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My dear brothers and sisters in Christ: In considering the many issues confronting contemporary society, we cannot help but note the grow- ing poverty in our community; as poverty continues to escalate it should capture our attention and emphasize the need to assist our brothers and sisters in the family of God who seek our assistance. I am deeply grateful for the out- standing work of Catholic Charities of the Diocese of Rochester and for so many of our parishes and insti- tutions that reach out to those who have so little. Our Catholic schools and religious-education programs inspire our young people to be- come servants of the Gospel who share the gifts that they have. In seeking to heighten aware- ness of this critical issue, I am re- minded of Blessed Pope Paul VI's encyclical, Populorum Progressio . For many of us, both during his pontificate and after his death, Paul VI has been and continues to be a profound inspiration. He was our Holy Father when I was a theology student in Rome and ordained to the priesthood in St. Peter's Basili- ca on Dec. 17, 1971. I saw in him a gentleness and humility that touched hearts; I saw one unafraid to accept the invitation: "Take up your cross and follow me" (Matthew 16:24). I saw an apostle who took very seriously the man- date of Jesus to Peter: "Feed my sheep." (John 21:17). Thus, it was no surprise but rather consistent with his person that Paul VI would write an en- cyclical on the Progress of Peoples , which demonstrated genuine pas- toral concern about the growing chasm between the rich and the poor, those who have plenty and those who have nothing. As a true Shepherd for the whole world, Pope Paul VI noted: "Unless the ex- isting machinery is modified, the disparity between rich and poor na- tions will increase rather than di- minish; the rich nations are pro- gressing with rapid strides while the poor nations move forward at a slow pace" (Paragraph 8). As we proceed through this impressive document, we come upon para- graph 23 of Populorum Progressio , where there is quoted those power- ful words of still another apostle, St. Ambrose, who confronts the af- fluent among his flock when he says: "You are not making a gift of what is yours to the poor man, but you are giving him back what is his. You have been appropriating things that are meant to be for the common use of everyone. The earth belongs to everyone, not to the rich" ( De Nabute , c. 12, n. 53: PL 14. 747; cf.J. R. Palanque, Saint Ambroise et l'empire romain , Paris: de Boccard (1933), 336 ff.). Both St. Ambrose and Blessed Paul VI are deeply attentive to the words of yet another apostle, St. John: "I ask you, how can God's love survive in a man who has enough of this world's goods yet closes his heart to his brother when he sees him in need" (1 John 3:17, quoted in para- graph 23 of Populorum Progressio ). These words dating back over the centuries need to be pondered today just as they were reflected upon in the ages of St. John and St. Ambrose and were etched in the heart of Blessed Paul VI. And one need not look too far to appreciate the relevance of these words. In this very state of New York and in our Diocese we see disparity be- tween the wealthy and the poor. Our own communities are chal- lenged with very critical statistics which adversely affect so many lives. Lacking in jobs to retain the young, growing economic re- straints placed upon the elderly and rising costs making basic ne- cessities unaffordable to the aver- age family, our communities will continue to experience a rising gap between the rich and the poor. These local situations already present us with a great insight into the global dimensions of this prob- lem. Here in the northeast region in the United States, one catches more than a glimpse of the pover- ty that not only surrounds us, but that is reaching crisis proportions. Pope Paul VI called upon us to re- alize that we are one family in God called to support one another and to grieve when we have sisters and brothers in need. In this notable encyclical we read: "There can be no progress towards the complete development of man without the simultaneous development of all humanity in the spirit of solidari- ty" (Paragraph 43). So often pover- ty is seen only as a societal prob- lem to be solved, while, unfortunately, we forget that, at its core, it is an opportunity to help a brother or a sister, another child of God. A person's success, re- sourcefulness and earthly accom- plishments can become virtuous when they are used to elevate and esteem the crowning glory of cre- ation, the human person. But this spirit of solidarity de- pends upon a profound reverence for and appreciation of the dignity of every person from the very mo- ment of conception until natural death. The year following the en- cyclical Populorum Progressio , Pope Paul VI wrote still another en- cyclical, Humanae Vitae (July 25, 1968), in which he quoted St. John XXIII: "Human life is sacred - all people must recognize that fact. From its very inception it reveals the creating hand of God" (Para- graph 13, quoting Mater et Magis- tra , 1961). In celebrating God's gift of life, we must seek ways to nurture and to help all people to embrace the words of Jesus: "I have come that you may have life and have this life to the full" (John 10:10). I pray that the many talented, successful and faith-filled members of our com- munities will embrace the ministry of Jesus by participating in the works of Catholic Charities, the Catholic Ministries Appeal and parish-based programs serving the poor. Indeed, persons of means have given so very generously over the years, and their contributions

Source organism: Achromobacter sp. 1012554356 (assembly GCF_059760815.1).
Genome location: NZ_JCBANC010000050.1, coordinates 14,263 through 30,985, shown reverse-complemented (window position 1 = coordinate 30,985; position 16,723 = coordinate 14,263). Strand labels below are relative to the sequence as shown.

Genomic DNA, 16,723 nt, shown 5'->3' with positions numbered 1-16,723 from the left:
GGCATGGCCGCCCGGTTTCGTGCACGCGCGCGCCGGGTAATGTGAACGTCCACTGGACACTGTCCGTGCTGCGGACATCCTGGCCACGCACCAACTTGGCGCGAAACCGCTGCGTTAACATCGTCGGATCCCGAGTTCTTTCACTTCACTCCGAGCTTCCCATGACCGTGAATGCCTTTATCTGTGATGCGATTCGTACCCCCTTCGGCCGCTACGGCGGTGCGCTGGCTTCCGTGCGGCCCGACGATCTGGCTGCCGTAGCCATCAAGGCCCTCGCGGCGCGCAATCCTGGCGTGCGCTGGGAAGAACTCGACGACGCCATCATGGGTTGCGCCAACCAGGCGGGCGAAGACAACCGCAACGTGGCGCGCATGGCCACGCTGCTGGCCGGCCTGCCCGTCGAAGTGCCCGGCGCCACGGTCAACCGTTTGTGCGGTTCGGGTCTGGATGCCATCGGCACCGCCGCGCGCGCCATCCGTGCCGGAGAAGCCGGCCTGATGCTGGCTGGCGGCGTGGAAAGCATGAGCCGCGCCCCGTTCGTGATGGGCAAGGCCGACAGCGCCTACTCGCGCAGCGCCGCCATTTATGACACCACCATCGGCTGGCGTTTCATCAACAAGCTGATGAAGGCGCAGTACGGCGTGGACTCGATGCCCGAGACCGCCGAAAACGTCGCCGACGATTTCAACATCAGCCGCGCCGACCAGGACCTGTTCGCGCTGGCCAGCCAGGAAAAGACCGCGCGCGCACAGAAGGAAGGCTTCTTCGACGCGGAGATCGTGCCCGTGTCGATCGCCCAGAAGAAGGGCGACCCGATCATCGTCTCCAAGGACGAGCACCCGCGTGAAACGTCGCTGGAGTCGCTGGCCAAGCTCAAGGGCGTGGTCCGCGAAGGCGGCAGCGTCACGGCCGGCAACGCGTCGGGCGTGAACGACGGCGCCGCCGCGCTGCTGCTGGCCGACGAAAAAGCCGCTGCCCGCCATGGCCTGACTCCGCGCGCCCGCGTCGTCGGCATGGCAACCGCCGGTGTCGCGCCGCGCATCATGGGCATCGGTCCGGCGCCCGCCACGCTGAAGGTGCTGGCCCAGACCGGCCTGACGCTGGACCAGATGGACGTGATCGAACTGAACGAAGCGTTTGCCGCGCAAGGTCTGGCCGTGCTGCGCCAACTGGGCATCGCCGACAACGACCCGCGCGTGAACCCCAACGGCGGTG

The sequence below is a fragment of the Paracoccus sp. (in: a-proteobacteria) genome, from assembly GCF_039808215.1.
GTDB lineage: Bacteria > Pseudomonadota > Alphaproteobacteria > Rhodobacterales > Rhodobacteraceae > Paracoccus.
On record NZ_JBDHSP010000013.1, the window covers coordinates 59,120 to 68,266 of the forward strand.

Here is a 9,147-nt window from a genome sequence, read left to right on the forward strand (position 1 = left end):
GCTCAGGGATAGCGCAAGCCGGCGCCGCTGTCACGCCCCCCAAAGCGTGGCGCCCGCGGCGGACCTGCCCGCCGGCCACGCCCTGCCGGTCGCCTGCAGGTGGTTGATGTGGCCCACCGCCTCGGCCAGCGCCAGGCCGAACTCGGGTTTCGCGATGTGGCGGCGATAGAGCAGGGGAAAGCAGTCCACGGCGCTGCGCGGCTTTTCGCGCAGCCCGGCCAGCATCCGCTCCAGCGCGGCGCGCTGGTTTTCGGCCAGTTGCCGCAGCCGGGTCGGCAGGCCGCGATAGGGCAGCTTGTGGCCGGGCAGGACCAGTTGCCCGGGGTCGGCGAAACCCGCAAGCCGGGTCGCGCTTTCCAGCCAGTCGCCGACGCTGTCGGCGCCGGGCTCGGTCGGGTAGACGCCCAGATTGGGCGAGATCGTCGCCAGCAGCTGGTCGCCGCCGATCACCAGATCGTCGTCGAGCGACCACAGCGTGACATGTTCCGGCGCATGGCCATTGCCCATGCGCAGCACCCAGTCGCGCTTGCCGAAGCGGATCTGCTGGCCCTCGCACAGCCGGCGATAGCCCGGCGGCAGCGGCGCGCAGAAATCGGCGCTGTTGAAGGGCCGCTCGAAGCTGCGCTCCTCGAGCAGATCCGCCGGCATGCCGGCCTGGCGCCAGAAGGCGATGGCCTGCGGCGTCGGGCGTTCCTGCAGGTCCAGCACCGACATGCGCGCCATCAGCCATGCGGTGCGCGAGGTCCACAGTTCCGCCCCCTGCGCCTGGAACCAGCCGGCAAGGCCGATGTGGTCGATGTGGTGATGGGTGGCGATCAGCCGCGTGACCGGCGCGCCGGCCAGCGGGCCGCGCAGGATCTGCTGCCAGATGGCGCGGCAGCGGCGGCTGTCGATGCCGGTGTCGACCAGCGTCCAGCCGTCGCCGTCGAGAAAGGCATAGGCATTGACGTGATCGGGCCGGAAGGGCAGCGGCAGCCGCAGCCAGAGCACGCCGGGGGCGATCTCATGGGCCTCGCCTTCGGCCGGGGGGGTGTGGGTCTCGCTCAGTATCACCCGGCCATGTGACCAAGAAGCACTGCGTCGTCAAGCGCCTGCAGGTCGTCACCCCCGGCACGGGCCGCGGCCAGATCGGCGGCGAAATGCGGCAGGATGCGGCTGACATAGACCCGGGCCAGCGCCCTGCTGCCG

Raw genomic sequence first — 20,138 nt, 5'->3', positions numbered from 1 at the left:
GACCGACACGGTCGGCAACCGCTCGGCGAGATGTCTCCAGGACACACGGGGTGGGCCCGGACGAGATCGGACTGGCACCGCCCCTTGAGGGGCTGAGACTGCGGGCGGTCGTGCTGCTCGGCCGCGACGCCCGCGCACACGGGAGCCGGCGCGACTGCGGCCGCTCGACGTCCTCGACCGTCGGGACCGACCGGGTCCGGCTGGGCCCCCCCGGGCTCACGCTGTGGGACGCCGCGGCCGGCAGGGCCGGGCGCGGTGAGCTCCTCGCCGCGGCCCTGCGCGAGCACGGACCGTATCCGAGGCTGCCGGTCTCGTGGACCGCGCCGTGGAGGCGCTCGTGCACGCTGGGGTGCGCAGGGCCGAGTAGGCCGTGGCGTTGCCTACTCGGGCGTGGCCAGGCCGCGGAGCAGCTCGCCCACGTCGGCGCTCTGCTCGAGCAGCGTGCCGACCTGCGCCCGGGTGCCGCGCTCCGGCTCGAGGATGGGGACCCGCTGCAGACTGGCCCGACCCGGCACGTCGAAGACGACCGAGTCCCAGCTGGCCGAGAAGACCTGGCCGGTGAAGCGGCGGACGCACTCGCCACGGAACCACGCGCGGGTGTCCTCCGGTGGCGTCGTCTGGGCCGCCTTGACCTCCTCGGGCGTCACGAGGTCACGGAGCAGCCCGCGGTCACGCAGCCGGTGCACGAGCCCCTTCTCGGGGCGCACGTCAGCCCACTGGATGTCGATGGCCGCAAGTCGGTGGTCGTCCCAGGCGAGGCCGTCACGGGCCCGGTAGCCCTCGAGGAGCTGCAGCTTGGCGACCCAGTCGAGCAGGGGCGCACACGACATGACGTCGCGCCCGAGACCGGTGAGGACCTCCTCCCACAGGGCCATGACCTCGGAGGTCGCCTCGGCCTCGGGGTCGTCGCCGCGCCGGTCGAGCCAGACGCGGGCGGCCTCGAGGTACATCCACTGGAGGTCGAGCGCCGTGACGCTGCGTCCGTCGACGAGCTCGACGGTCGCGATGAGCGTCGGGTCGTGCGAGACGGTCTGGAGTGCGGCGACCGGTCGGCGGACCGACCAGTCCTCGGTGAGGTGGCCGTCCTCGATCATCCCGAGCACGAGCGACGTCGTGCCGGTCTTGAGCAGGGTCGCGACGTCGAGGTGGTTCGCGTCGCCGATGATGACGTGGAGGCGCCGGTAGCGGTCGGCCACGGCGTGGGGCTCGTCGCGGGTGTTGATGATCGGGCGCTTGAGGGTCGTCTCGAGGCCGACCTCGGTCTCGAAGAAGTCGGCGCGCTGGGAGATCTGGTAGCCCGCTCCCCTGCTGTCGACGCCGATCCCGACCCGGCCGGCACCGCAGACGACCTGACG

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Helping the impoverished